With the release of Volume 40, the complete series of Star Trek: the Classic series is now on DVD. The editorial above is in error however. The copy of "The Cage" referred to as Episode 1 is the half and half copy which when released on tape originally was introduced by Gene Roddenberry. The one called episode 99 is the completely coolorized copy which was first shown to tv audiences (the first ever tv showing may I add) in the middle of a Star Trek documentary that aired in between the first 2 seasons of Star Trek: The Next Generation (which will probably start coming out on DVD next month). It continues to be the only copy of "The Cage" aired in syndication nowadays. It was also released on videotape after the whole series was released on tape henceforth the number "99" (there were only 79 episodes counting "The Menagerie" as 2 but since Paramount counts it as 1, there are 79 with "The Cage"). With all of Classic Trek on DVD now after slowly coming out for 3 years, and all 9 movies available on DVD (as of November) again after slowly coming out for 3 years, we can look forward to the 10th movie on the big screen soon, and it's DVD months later as well as DVD releases of the sequel series (plural) Star Treks: The Next Generation, Deep Space Nine, and Voyager. Of course if Paramount releases them as slowly as they did the above mentioned 49 discs and the 3 box sets of the movies, it is safe to say it will be at least 10 years for all of them to come out being their are at least 150 episodes of each of the above series, each having aired 7 seasons. By then the new prequel series Enterprise will be only a memory and who knows if they will have been out on tape by then. Hopefully also by then DVDs will be a lot less expensive as a collective (pardon the pun). In the meanwhile, congratulations to Paramount on finally releasing the entire Classic series and all the movies to date on DVD.
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on March 10, 2014
I got this episode so I could see the long original pilot of the Menagerie. I always liked the 2 part version used in the regular series, but the pilot stands on it's own. Too bad the original network wonks were unsure and commissioned another pilot "Where No Man Has Gone Before", not as good an episode as the Menagerie, but good enough for the show to get picked up.
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"Turnabout Intruder" is only watchable if you have both: a) consumed adult beverages immediately prior to watching; and b) are looking for something incredibly bad to laugh at. This one is so bad that when I saw it on TV I KNEW that the series was going to be cancelled. No more money for scripts. That's all there is to be said about that.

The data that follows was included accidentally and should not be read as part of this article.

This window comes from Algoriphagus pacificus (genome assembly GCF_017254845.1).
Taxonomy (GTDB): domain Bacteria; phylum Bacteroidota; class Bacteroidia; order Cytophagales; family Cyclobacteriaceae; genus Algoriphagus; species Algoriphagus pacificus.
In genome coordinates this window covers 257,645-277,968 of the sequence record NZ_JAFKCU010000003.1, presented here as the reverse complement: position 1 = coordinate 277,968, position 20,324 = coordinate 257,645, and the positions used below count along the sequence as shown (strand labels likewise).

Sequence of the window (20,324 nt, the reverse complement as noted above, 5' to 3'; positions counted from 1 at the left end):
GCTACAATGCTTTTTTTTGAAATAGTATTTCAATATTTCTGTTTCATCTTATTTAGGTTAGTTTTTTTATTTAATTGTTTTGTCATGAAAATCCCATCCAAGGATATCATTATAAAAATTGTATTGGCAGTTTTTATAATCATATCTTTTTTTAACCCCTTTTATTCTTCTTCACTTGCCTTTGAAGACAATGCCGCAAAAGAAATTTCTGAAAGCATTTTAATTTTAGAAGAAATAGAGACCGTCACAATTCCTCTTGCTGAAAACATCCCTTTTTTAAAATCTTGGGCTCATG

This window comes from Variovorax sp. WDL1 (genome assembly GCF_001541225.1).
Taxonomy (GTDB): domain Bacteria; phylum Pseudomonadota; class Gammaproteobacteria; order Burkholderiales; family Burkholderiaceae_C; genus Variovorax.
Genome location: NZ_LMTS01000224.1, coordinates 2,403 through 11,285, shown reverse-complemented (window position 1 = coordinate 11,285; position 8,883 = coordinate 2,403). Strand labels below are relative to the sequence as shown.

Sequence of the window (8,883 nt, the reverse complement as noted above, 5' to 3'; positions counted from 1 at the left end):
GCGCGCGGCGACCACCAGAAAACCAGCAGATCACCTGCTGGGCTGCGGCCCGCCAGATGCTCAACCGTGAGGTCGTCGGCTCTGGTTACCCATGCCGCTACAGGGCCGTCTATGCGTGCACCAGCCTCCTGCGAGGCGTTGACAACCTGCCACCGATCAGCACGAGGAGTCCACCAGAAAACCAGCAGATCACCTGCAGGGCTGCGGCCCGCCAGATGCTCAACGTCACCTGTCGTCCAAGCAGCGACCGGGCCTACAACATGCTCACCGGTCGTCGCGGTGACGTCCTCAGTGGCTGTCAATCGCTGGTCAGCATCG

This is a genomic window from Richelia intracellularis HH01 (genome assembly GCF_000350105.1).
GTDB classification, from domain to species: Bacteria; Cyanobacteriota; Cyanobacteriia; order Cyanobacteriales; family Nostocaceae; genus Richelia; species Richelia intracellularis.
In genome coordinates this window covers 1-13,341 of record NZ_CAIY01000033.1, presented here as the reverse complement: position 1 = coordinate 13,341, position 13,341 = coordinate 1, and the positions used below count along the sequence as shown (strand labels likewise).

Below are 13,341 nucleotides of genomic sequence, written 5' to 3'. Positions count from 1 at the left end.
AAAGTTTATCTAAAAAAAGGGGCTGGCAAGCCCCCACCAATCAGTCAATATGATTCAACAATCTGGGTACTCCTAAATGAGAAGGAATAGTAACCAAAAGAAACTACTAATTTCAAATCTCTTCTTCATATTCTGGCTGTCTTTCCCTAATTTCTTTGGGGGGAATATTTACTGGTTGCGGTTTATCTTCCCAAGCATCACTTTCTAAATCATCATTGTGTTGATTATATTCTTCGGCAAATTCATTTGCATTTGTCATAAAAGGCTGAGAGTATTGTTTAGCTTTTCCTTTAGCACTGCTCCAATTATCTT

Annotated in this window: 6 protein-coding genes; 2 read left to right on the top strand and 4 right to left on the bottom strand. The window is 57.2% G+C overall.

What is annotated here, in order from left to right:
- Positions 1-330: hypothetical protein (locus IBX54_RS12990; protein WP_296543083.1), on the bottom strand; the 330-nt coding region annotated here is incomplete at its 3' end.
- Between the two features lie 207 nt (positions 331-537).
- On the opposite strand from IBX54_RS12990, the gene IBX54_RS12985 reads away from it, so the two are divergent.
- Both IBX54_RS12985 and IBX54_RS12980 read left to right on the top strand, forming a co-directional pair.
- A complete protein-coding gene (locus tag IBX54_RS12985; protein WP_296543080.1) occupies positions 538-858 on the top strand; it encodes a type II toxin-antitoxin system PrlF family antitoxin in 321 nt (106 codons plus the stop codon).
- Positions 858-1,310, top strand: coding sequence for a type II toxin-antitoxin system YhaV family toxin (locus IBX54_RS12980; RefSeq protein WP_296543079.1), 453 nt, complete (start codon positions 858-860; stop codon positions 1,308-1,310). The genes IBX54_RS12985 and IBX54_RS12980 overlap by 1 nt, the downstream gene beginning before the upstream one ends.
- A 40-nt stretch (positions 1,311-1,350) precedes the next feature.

On the other hand, "The Cage" is a wonderful find. As every Trekkie knows, this is the original pilot of the series, which was never presented on television because the TV executives told Roddenberry that he had to make changes. For example, the idea of a woman second-in-command was more than they could handle. Well, it was 1966.
"The Cage" is a superb episode which captures the optimism and wonder that the best "Star Trek" episodes brought to the screen. Mankind has only been exploring other star systems a short time. The Enterprise encounters a new race with powerful mental abilities, which race has hostile intentions. All of the ingredients for a fine story, and that is exactly what this is. One of the flaws in The Original Series after awhile in my opinion was that the Galaxy became too well-known and well-travelled, the aliens too familiar. Here, the Enterprise is meeting a new race that is not known. And the Talosians (the new race) are plausible and believable.
I loved William Shatner in the Trek series, but here we have a different actor--one Jeffrey Hunter. (He was dropped from the series, evidently the studio couldn't cut a deal with him). Hunter is a very different captain of the Enterprise. I thought he lacked chemistry with the other characters--he was more aloof than Kirk, and lacked Kirk/Shatner's ability to occasionally laugh at himself. Having said that, Hunter had his own strengths--I thought he did a good job projecting the notion that he was in command. He is a self-doubting, self-critical captain.